During her ill-fated campaign as Prime Minister, Kim Campbell famously noted that elections are no time for serious policy debate. It comes as no surprise, then, that we are hearing more this spring about tiny tax credits for piano lessons than about Canada’s most durable and egregious social injustice. That may be a bigger mistake than many realize.
Despite high levels of public awareness, the third world conditions on reserve and the despair and dysfunction that accompany those conditions remain.
There is still a 30% income gap between Aboriginal and non-Aboriginal workers with equivalent education in this country. After 135 years, the blatantly racist Indian Act remains the legislative basis for the governance of First Nations and self-government is still only an aspiration for over 600 communities. Yet this abject failure has not brought about fundamental policy change. Intriguingly, real change is an option in this election.
The choice is between continuing the policy of assimilation – dissolving Aboriginal people into the mythical mainstream – and reconciliation, balancing the rights and interests of all citizens to ensure that each is fully respected. Stepping back from the details of misunderstandings and misinformation, the stark clarity of this choice is striking.
With the possible brief exceptions of the Martin and Clark administrations, every federal government since before Confederation, Liberal and Conservative alike, has pursued a policy of assimilation.
In 2008, Stephen Harper stood in the House of Commons to declare that he now understood the policy of assimilation had been wrong, at least as it applied to residential schools. However, the evidence both before and since would suggest that he did not understand the broader application of that statement, or that he did not mean it.
Conservatives want to end “special” or “race-based” rights to provide everyone with formal equality, denying both equity and the Aboriginal and treaty rights recognized in Canada’s Constitution. Making everyone the same is the very essence of assimilation.
Denying self-government, the Conservatives make the legally spurious claim that First Nations exercise delegated rather than inherent jurisdiction. That way they can deny jurisdiction to First Nations or define it however they wish. And then they blame First Nation incompetence, or corruption, or “the reserve system” for problems over which the federal government has insisted on maintaining authority.
They deny the debt owed for treaties, for the exploitation of the land that built Canada’s economy, and claim that spending “our tax dollars” on programs for Aboriginal people is a generosity on their part, not a legal obligation.
Denying equal funding to First Nations education, they handicap children from the outset, spawning cynicism and despair. They refuse to provide clean water or adequate housing, choking capacity and incentivizing assimilation. Starving them off the reserves appears to be the idea; the inverse of the 19th century bison slaughters that filled some prairie reserves. And, of course, Harper ended the long-form census, preventing documentation of what is actually happening and allowing ideology to replace information.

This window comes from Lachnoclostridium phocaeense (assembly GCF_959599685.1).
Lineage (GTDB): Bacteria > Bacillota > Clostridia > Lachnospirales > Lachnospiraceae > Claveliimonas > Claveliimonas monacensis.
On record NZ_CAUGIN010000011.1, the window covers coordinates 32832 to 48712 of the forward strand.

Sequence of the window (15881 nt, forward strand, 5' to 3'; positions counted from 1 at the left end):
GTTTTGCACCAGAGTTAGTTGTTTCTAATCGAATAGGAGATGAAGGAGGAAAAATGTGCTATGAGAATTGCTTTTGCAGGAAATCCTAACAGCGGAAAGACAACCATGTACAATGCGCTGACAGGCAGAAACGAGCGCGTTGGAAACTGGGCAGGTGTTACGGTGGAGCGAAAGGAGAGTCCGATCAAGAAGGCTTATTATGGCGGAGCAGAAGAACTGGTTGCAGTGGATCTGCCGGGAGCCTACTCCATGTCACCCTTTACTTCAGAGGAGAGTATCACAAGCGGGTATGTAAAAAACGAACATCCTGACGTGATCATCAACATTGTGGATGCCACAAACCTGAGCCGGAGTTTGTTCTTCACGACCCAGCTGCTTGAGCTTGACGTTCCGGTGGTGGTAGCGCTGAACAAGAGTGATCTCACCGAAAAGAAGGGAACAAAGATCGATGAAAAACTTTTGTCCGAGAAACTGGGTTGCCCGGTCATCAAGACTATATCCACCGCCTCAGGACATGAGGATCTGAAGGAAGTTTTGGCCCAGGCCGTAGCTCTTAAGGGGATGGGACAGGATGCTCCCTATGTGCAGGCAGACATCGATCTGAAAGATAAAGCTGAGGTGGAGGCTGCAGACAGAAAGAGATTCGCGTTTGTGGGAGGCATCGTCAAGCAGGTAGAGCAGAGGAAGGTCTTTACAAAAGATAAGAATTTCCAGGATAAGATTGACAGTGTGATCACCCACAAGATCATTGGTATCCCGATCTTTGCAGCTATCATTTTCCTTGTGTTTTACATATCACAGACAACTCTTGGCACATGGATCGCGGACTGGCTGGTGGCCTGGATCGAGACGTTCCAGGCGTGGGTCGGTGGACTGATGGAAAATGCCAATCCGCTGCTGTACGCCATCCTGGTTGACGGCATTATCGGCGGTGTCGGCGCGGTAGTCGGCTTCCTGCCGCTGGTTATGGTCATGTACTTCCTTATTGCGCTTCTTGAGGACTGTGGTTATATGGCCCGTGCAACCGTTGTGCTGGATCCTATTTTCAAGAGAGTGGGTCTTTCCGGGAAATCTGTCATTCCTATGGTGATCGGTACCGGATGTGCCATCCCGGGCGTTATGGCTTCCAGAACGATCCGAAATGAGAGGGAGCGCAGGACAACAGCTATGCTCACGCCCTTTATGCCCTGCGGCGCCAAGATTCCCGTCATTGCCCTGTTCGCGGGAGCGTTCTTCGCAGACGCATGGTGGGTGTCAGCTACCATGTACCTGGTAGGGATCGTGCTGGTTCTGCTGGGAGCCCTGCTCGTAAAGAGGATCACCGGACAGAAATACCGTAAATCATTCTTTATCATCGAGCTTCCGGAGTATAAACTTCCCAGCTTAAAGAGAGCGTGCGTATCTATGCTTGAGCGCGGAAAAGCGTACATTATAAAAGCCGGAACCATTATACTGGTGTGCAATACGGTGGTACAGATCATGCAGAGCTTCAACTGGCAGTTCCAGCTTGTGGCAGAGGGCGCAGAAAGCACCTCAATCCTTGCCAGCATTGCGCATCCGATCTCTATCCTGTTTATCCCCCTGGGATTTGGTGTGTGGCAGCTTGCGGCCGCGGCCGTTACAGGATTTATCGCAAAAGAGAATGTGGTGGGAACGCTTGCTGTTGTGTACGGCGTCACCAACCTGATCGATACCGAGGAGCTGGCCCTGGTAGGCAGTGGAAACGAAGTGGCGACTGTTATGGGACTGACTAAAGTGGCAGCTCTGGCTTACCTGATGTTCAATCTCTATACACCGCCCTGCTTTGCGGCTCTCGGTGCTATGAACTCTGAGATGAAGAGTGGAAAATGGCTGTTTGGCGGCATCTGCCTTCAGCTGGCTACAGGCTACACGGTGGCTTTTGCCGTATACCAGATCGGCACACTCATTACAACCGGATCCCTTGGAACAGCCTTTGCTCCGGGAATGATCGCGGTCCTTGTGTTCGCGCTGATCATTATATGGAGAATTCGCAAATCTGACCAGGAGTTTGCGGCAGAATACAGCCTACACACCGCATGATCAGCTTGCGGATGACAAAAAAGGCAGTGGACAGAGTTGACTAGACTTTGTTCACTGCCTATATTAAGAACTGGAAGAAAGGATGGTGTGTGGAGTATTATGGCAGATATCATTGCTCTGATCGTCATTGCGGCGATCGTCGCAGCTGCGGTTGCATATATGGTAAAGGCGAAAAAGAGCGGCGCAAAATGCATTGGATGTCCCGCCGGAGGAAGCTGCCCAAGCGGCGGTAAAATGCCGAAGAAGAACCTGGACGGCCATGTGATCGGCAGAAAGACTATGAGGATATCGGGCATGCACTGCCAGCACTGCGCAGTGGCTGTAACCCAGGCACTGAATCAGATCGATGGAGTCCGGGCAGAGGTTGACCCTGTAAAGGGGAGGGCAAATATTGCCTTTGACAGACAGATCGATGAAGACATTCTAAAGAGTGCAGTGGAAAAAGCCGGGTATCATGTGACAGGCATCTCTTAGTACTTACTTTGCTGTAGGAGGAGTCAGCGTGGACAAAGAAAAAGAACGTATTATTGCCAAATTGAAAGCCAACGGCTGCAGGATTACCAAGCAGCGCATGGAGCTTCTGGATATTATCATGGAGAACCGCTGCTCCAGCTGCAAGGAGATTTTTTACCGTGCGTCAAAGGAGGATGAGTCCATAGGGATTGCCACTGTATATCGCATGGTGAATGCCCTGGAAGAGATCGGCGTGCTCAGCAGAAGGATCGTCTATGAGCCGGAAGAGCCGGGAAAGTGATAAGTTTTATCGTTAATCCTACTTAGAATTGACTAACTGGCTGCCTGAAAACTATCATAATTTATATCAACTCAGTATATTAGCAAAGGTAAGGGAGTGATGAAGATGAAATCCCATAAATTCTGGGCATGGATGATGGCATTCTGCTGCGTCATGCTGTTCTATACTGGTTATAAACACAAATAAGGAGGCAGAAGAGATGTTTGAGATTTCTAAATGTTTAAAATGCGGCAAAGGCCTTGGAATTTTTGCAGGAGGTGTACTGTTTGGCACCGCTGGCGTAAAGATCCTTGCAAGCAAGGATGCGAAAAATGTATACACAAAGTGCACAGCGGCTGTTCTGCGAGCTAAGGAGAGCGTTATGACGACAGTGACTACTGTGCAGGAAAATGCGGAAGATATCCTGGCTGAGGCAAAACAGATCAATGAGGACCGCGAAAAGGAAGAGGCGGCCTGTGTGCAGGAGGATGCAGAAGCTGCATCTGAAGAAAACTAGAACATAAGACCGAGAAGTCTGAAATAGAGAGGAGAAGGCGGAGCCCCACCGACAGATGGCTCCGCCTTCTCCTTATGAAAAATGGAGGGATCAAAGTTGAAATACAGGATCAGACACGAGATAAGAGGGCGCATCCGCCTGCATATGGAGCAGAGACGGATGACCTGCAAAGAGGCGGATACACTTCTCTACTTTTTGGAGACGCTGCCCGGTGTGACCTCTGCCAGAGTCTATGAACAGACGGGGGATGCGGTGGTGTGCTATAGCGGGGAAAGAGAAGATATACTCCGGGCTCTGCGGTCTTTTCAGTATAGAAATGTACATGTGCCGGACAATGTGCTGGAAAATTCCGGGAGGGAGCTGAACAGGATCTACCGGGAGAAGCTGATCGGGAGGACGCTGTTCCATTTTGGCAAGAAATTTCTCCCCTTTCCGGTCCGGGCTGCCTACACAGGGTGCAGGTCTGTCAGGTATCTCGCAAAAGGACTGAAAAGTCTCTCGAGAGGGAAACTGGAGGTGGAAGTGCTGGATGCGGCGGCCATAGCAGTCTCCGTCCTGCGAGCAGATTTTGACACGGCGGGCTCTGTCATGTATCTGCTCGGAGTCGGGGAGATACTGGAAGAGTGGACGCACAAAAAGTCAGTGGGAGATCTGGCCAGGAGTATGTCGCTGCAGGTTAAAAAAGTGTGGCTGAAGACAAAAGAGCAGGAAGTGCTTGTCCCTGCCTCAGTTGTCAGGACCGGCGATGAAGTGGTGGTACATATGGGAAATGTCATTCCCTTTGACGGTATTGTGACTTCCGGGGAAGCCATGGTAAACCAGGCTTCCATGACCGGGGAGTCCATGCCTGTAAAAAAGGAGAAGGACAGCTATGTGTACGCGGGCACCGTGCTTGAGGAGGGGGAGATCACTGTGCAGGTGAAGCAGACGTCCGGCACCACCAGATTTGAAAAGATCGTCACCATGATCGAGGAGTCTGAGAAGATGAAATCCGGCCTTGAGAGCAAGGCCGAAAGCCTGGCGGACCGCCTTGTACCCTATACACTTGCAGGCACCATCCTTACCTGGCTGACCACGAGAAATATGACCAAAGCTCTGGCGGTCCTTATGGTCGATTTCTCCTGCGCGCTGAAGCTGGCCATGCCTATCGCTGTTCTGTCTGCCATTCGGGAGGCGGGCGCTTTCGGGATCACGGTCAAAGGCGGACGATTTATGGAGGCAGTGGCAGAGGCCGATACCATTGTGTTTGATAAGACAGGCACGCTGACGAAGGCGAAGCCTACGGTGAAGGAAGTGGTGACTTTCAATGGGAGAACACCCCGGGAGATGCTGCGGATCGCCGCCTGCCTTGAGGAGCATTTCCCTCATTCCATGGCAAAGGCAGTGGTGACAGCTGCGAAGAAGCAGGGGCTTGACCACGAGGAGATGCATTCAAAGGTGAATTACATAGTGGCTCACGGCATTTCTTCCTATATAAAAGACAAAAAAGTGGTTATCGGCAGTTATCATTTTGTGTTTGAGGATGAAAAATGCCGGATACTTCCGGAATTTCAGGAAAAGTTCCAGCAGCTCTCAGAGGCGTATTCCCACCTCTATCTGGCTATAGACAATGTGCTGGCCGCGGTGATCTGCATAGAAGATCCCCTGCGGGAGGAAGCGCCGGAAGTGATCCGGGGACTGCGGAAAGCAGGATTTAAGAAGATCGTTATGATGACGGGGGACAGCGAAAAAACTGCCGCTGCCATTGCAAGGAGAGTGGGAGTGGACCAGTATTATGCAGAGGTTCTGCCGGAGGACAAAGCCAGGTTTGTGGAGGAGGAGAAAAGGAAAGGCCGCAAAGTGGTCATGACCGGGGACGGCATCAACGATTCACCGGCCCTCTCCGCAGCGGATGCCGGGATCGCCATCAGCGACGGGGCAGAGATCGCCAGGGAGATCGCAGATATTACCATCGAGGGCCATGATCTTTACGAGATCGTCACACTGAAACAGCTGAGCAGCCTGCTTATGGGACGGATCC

The surprise is not that the policy of assimilation continues despite its failure for Aboriginal people, although that history is both clear and abhorrent. The irony is that the policy has failed to achieve its more obvious goal of actually assimilating Aboriginal people. There are more First Nations citizens living on reserve than at any time in history. Nor are the numbers of Inuit or Métis declining. And there is an awakening to Aboriginal ancestry and identity occurring in the broader Canadian populace that would suggest a growing readiness to engage in assimilation’s alternative, reconciliation.
There are good reasons for that choice.
More than half the Aboriginal population in Canada is under the age of 25 and unemployment runs at two and a half times the national average. But Harper’s policies on education, employment and economic development for Aboriginal youth remain rooted in his failed ideology.
With more than twice the average birth rate, First Nations, Inuit and Métis people are the fastest growing demographic in the country. Along with newcomers, they are essential to Canada’s labour force replacement and their earnings will be needed to support baby boomers in retirement. The economic benefits to all Canadians from investing in Aboriginal youth are significant.
If social justice and economic self-interest aren’t enough to spur action in this election campaign, consider this. Add a spike in food prices to the high number of young Aboriginal men with a legitimate grievance, few economic prospects and a lot of time on their hands, and the political analogy with this winter’s striking events across the Maghreb might provide impetus for reconsideration.
The good news, however, is that Canadians could use the opportunity of this election to choose between two policy alternatives, two visions of Canada, that are entirely distinct both in conception and effect. We could use this election to maintain the failed policy of assimilation or to adopt the policy of reconciliation and radically improve the future of Canada for Aboriginal and non-Aboriginal people alike. It really is as simple as that.